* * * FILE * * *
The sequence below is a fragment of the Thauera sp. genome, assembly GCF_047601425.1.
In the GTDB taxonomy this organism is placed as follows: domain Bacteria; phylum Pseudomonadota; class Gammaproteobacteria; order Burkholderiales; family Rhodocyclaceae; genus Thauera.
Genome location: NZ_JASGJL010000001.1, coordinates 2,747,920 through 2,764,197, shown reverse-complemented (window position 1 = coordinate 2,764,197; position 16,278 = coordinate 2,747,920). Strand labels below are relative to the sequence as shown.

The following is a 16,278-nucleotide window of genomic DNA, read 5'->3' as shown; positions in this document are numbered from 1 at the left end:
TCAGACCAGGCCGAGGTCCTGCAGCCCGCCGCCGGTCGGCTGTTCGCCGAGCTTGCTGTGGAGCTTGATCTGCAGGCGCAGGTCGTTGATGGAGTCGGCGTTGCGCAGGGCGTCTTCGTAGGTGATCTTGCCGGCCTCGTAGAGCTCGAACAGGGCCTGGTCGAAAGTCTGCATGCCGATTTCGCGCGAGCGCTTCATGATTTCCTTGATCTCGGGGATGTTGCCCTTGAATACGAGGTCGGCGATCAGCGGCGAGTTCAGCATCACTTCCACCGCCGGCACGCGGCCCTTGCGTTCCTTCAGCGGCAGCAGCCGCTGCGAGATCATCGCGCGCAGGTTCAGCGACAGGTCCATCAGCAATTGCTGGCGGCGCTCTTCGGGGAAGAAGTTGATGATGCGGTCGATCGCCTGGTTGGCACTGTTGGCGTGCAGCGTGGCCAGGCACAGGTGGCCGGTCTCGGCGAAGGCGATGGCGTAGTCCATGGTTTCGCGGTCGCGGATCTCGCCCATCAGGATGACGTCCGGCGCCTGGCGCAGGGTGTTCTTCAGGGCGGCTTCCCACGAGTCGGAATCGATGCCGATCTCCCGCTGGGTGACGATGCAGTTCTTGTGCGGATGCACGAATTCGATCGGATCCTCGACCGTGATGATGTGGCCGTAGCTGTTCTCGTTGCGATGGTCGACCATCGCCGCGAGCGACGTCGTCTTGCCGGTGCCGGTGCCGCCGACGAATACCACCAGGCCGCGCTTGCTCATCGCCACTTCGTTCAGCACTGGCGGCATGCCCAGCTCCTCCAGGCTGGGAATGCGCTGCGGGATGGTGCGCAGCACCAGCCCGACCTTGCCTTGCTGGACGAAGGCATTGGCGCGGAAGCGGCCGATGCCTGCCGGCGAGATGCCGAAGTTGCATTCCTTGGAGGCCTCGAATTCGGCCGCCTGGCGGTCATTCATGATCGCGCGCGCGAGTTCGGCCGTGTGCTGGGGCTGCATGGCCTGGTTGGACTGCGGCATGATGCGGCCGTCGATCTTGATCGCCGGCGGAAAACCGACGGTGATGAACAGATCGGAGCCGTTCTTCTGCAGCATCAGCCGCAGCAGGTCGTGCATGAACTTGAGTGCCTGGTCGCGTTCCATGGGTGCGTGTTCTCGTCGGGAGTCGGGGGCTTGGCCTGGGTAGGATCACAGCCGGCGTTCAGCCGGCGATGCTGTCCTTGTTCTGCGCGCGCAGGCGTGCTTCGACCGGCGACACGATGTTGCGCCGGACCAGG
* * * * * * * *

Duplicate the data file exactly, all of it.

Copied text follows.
The sequence below is a fragment of the Thauera sp. genome, assembly GCF_047601425.1.
In the GTDB taxonomy this organism is placed as follows: domain Bacteria; phylum Pseudomonadota; class Gammaproteobacteria; order Burkholderiales; family Rhodocyclaceae; genus Thauera.
Genome location: NZ_JASGJL010000001.1, coordinates 2,747,920 through 2,764,197, shown reverse-complemented (window position 1 = coordinate 2,764,197; position 16,278 = coordinate 2,747,920). Strand labels below are relative to the sequence as shown.

The following is a 16,278-nucleotide window of genomic DNA, read 5'->3' as shown; positions in this document are numbered from 1 at the left end:
TCAGACCAGGCCGAGGTCCTGCAGCCCGCCGCCGGTCGGCTGTTCGCCGAGCTTGCTGTGGAGCTTGATCTGCAGGCGCAGGTCGTTGATGGAGTCGGCGTTGCGCAGGGCGTCTTCGTAGGTGATCTTGCCGGCCTCGTAGAGCTCGAACAGGGCCTGGTCGAAAGTCTGCATGCCGATTTCGCGCGAGCGCTTCATGATTTCCTTGATCTCGGGGATGTTGCCCTTGAATACGAGGTCGGCGATCAGCGGCGAGTTCAGCATCACTTCCACCGCCGGCACGCGGCCCTTGCGTTCCTTCAGCGGCAGCAGCCGCTGCGAGATCATCGCGCGCAGGTTCAGCGACAGGTCCATCAGCAATTGCTGGCGGCGCTCTTCGGGGAAGAAGTTGATGATGCGGTCGATCGCCTGGTTGGCACTGTTGGCGTGCAGCGTGGCCAGGCACAGGTGGCCGGTCTCGGCGAAGGCGATGGCGTAGTCCATGGTTTCGCGGTCGCGGATCTCGCCCATCAGGATGACGTCCGGCGCCTGGCGCAGGGTGTTCTTCAGGGCGGCTTCCCACGAGTCGGAATCGATGCCGATCTCCCGCTGGGTGACGATGCAGTTCTTGTGCGGATGCACGAATTCGATCGGATCCTCGACCGTGATGATGTGGCCGTAGCTGTTCTCGTTGCGATGGTCGACCATCGCCGCGAGCGACGTCGTCTTGCCGGTGCCGGTGCCGCCGACGAATACCACCAGGCCGCGCTTGCTCATCGCCACTTCGTTCAGCACTGGCGGCATGCCCAGCTCCTCCAGGCTGGGAATGCGCTGCGGGATGGTGCGCAGCACCAGCCCGACCTTGCCTTGCTGGACGAAGGCATTGGCGCGGAAGCGGCCGATGCCTGCCGGCGAGATGCCGAAGTTGCATTCCTTGGAGGCCTCGAATTCGGCCGCCTGGCGGTCATTCATGATCGCGCGCGCGAGTTCGGCCGTGTGCTGGGGCTGCATGGCCTGGTTGGACTGCGGCATGATGCGGCCGTCGATCTTGATCGCCGGCGGAAAACCGACGGTGATGAACAGATCGGAGCCGTTCTTCTGCAGCATCAGCCGCAGCAGGTCGTGCATGAACTTGAGTGCCTGGTCGCGTTCCATGGGTGCGTGTTCTCGTCGGGAGTCGGGGGCTTGGCCTGGGTAGGATCACAGCCGGCGTTCAGCCGGCGATGCTGTCCTTGTTCTGCGCGCGCAGGCGTGCTTCGACCGGCGACACGATGTTGCGCCGGACCAGG